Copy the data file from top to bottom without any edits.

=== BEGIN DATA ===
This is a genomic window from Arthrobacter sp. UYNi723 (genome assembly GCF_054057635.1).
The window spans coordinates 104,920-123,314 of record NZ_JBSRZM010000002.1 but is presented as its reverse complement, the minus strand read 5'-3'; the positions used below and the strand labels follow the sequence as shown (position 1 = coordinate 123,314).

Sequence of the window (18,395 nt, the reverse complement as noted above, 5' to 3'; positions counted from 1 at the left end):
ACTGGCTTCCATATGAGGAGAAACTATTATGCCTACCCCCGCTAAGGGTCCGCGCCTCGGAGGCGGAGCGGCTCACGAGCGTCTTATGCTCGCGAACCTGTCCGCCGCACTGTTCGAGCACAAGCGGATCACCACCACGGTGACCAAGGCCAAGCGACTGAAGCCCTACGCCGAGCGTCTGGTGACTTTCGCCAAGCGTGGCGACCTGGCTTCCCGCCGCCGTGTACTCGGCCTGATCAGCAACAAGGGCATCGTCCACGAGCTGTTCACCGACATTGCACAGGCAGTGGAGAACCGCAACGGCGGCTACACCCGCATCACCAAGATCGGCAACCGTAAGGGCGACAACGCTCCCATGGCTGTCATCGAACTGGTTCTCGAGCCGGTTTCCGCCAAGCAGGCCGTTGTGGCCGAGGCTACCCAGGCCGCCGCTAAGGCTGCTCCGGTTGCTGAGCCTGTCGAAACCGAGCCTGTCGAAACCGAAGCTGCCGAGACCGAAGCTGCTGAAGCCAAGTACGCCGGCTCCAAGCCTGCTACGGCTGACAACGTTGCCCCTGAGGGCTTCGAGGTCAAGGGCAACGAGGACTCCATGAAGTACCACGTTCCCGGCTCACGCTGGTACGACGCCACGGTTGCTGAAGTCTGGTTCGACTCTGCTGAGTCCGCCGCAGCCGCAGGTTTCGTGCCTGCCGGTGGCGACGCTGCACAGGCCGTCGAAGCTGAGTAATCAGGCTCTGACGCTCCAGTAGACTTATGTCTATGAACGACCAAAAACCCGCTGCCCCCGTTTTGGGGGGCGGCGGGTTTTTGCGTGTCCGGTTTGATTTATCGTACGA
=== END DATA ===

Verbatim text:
This is a genomic window from Arthrobacter sp. UYNi723 (genome assembly GCF_054057635.1).
The window spans coordinates 104,920-123,314 of record NZ_JBSRZM010000002.1 but is presented as its reverse complement, the minus strand read 5'-3'; the positions used below and the strand labels follow the sequence as shown (position 1 = coordinate 123,314).

Sequence of the window (18,395 nt, the reverse complement as noted above, 5' to 3'; positions counted from 1 at the left end):
ACTGGCTTCCATATGAGGAGAAACTATTATGCCTACCCCCGCTAAGGGTCCGCGCCTCGGAGGCGGAGCGGCTCACGAGCGTCTTATGCTCGCGAACCTGTCCGCCGCACTGTTCGAGCACAAGCGGATCACCACCACGGTGACCAAGGCCAAGCGACTGAAGCCCTACGCCGAGCGTCTGGTGACTTTCGCCAAGCGTGGCGACCTGGCTTCCCGCCGCCGTGTACTCGGCCTGATCAGCAACAAGGGCATCGTCCACGAGCTGTTCACCGACATTGCACAGGCAGTGGAGAACCGCAACGGCGGCTACACCCGCATCACCAAGATCGGCAACCGTAAGGGCGACAACGCTCCCATGGCTGTCATCGAACTGGTTCTCGAGCCGGTTTCCGCCAAGCAGGCCGTTGTGGCCGAGGCTACCCAGGCCGCCGCTAAGGCTGCTCCGGTTGCTGAGCCTGTCGAAACCGAGCCTGTCGAAACCGAAGCTGCCGAGACCGAAGCTGCTGAAGCCAAGTACGCCGGCTCCAAGCCTGCTACGGCTGACAACGTTGCCCCTGAGGGCTTCGAGGTCAAGGGCAACGAGGACTCCATGAAGTACCACGTTCCCGGCTCACGCTGGTACGACGCCACGGTTGCTGAAGTCTGGTTCGACTCTGCTGAGTCCGCCGCAGCCGCAGGTTTCGTGCCTGCCGGTGGCGACGCTGCACAGGCCGTCGAAGCTGAGTAATCAGGCTCTGACGCTCCAGTAGACTTATGTCTATGAACGACCAAAAACCCGCTGCCCCCGTTTTGGGGGGCGGCGGGTTTTTGCGTGTCCGGTTTGATTTATCGTACGA